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Trust is Granted Not Earned

To understand how trust works, it’s important to remember that trust is granted, not earned. Trust allows leaders, employees, relationships, and organizations to flourish and grow. It is fundamental to most everything in life. Lack of trust can lead to damaging relationships and a hostile environment. It creates stress and lowers energy. When there is […]

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To understand how trust works, it’s important to remember that trust is granted, not earned.

Trust allows leaders, employees, relationships, and organizations to flourish and grow. It is fundamental to most everything in life.

Lack of trust can lead to damaging relationships and a hostile environment. It creates stress and lowers energy.

When there is a strong foundation of trust in an organization, it can enhance and improve the workplace environment through collaboration, teamwork, and honest and open communication.

The Secret Behind How Trust Works is That it Must be Granted, Not Earned

How easily do you grant your trust to other people? What factors play into your ability or inability to trust specific individuals around you? What do people need to do to earn your trust?

As I reflect on these questions, I’m reminded of the importance and complexity of trust in our lives, work, and relationships.

Trust is one of the most critical elements of healthy relationships, families, teams, organizations, and communities. However, many of us have an odd or disempowered relationship to trust – we’ve been taught that people must earn our trust when, in fact, it’s something we grant to others.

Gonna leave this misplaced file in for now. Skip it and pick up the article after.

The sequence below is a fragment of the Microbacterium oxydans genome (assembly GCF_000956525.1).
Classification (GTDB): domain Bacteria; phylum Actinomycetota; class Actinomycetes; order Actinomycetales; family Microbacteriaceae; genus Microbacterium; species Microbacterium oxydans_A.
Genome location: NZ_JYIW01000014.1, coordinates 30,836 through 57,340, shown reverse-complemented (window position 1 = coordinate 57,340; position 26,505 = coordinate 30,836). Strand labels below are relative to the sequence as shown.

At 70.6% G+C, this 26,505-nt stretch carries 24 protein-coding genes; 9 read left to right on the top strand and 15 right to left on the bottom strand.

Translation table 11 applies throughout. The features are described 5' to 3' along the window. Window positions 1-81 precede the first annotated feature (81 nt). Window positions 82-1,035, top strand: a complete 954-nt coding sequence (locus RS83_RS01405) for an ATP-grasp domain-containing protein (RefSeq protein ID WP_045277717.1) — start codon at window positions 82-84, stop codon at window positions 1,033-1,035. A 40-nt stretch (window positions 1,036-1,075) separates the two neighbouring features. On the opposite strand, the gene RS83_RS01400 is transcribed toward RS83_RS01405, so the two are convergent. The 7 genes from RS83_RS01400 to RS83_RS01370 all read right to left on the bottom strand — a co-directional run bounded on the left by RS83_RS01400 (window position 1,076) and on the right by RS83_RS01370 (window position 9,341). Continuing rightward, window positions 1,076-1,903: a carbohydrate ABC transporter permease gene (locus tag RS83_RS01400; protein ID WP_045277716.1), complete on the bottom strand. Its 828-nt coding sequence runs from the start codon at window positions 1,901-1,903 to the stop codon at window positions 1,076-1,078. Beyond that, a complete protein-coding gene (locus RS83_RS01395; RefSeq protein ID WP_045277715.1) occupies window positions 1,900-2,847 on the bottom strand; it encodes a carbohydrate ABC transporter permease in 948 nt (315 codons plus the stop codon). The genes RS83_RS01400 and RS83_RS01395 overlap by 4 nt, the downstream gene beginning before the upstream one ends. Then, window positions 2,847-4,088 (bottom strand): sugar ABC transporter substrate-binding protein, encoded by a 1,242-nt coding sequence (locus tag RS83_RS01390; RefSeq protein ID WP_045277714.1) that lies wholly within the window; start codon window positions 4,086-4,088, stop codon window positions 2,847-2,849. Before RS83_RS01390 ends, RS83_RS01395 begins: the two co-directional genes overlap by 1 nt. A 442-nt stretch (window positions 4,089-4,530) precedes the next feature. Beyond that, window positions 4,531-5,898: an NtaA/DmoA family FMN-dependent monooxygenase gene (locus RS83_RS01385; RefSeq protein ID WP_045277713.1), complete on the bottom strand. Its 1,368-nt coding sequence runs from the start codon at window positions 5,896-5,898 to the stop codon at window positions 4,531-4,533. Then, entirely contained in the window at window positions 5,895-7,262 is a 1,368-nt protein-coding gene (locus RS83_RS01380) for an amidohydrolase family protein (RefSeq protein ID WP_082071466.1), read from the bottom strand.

Do You Have Trust Issues?

As an executive coach and consultant, I deal with clients who have issues dealing with trust every day.

It’s common for people to have trust issues, especially if they have past experiences which caused them to mistrust others. Past experiences can make it challenging to build trust with others.

This lack of trust may result from a betrayal at an early age, complicated past relationships, or a multitude of other life experiences. Many people struggle to grant people trust because of these past experiences.

I learned early in my life that it wasn’t always safe to trust people – my folks split up when I was three and we struggled financially as a family. Based on where and how I grew up, I found myself in some difficult situations. Part of my “street-smart, survival kit” was to be very suspicious of just about everyone I came into contact with. While this did serve me to a certain degree as a child and adolescent (at least in terms of survival), as I got older, I noticed that my resistance to trusting others created some real issues in my life, my relationships, and my work.

No matter how many “tests” I put people through to have them “earn” my trust, at the end of that whole process, it was ultimately up to me to grant them my trust (or not) – and then to continue to trust them (or not).

How We Build Trust is Often Determined By Our Past, Negative Experiences

How trust works is that we each have our internal process about it, which is often based on past experiences. In other words, if we’re burned, disappointed, or hurt in life and then decide, “I’m not doing that again,” we put up barriers around ourselves to keep us “safe.”